“Harry Potter is of the devil, and we will not be glorifying sorcery in our house,” she said, standing there in front of me wearing a Booneville Blue Devil Homecoming T-shirt with the clear image of Satan, emblazoned on her left breast, smiling over our conversation. I made no comment and put away the book my son and I had been reading to avoid further theological exposition. Today, when I think of the often-ironic judgments people make, that seminal moment from years ago comes to mind.
Mostly, I consider myself the ultimate optimist, but right now I’m down on people.
Last week, I took a business trip to St. Louis to meet with a long-time customer about a problem they had with equipment our company supplied to a remote area of Montana. Without going into long, boring detail, I’ll simply say that two separate work crews (that we paid for and sent to Montana) discovered that our customer had installed a 70’ long conveyor, designed to unload railroad cars filled with cement, with an 8” sag in the middle. This misalignment had damaged our equipment, without any doubt. Nevertheless, Quail Ridge Engineering’s general manager and I sat there across the table from their company president who told us that if we wanted to continue to do business with them we would have to “share” in their rework costs to the tune of thousands of dollars, beyond what we had already spent fixing the problem their crew created. The three engineers who sat with him, having fully assessed the situation, looked down at the table and wouldn’t make eye contact. My wife, the lovely Rothann, told me last week that she liked how I wasn’t judgmental of people. Well, some days are better than others, my dear.
A friend and co-worker Eddie Flurry, another Booneville Blue Devil, has a saying he uses around our office: “The first liar has the advantage.” What he means is that the first party to get their story on record in any potential conflict, whether true or false, has stacked the playing field in their favor for the arguments that will follow. The second party to the debate is on the defensive from the get-go. Sadly, Eddie’s poignant point comes into play multiple times each week at QRE.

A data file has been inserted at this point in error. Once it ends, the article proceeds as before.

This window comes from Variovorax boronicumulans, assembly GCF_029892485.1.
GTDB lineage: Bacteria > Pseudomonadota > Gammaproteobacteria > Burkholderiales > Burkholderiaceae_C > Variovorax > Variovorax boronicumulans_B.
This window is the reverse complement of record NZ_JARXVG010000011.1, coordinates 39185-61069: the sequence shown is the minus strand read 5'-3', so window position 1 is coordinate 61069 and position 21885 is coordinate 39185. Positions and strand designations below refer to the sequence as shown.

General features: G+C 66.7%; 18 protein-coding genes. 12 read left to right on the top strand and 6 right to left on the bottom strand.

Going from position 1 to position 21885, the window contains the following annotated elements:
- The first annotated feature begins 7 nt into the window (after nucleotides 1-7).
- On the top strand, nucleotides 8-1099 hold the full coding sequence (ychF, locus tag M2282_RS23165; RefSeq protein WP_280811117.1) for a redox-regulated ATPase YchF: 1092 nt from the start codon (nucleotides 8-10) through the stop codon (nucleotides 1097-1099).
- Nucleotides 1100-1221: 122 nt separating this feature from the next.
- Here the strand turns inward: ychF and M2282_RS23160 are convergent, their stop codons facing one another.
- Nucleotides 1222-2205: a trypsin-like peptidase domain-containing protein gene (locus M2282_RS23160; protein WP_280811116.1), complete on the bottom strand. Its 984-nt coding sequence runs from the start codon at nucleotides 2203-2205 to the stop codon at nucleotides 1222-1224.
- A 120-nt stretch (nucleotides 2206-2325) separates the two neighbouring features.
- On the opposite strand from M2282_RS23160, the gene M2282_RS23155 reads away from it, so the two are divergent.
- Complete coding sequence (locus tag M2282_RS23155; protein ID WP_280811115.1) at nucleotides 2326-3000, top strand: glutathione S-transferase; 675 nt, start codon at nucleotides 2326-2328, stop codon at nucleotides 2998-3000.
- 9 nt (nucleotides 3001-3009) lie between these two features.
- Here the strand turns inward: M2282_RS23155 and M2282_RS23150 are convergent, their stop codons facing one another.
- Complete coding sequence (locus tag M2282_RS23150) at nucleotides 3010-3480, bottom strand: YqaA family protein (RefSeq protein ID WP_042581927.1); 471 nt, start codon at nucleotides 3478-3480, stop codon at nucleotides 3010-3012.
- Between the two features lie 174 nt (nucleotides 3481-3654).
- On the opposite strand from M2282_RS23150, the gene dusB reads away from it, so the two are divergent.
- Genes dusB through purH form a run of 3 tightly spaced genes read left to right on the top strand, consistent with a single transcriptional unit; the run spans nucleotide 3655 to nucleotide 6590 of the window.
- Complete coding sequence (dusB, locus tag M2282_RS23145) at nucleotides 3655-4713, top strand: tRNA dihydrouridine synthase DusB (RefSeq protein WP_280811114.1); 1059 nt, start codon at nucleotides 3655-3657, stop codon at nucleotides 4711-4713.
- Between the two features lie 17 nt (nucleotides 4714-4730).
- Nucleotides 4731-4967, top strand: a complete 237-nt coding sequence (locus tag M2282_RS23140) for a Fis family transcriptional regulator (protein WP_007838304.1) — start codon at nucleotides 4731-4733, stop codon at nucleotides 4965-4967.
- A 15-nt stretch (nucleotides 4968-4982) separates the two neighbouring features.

It’s universal. Church goers are not exempt from the failures of the human condition. In fact, many of the most memorable arguments of my lifetime have occurred in church. Thankfully, I’ve personally only been in on a couple. I vividly remember from my boyhood an old church pillar at Asbury Methodist standing in the aisle in the middle of a service, and loudly asking his wife, “You coming?” She wasn’t coming and continued to look straight ahead, as he walked out in protest of our preacher’s wife being allowed to speak from the pulpit. My personal claim to infamy may be that I was the moderator of a boisterous church business meeting when the phrase “bird poop” was officially entered into the minutes of the First Baptist Church. I lamented this at home, and the lovely Rothann consoled, “Don’t worry about it. Who reads the minutes anyway?” She’s a good wife.
A decade ago, I yelled “Why don’t you just shut up?!” at the other team’s preacher, who kept on chattering anyway, as he shot his free throws in the church basketball game we were losing. I think they threw me out – of the game and the beautiful Christian Life Center in Tupelo where it was being played. One of their deacons confronted me with “That kind of thing is so very disappointing,” as I walked off the court. “Well, I’m disappointed in you!” I replied, for no apparent reason, and slammed the door on the way to my car. I stopped playing church basketball that night. I have regrets of my own. The story of the end of my church sports career is one of the few I’m willing to reveal.
I guess I’ve told all that just to say this: We’re all of us in this together, so let’s try to do better by each other.
Always end with optimism.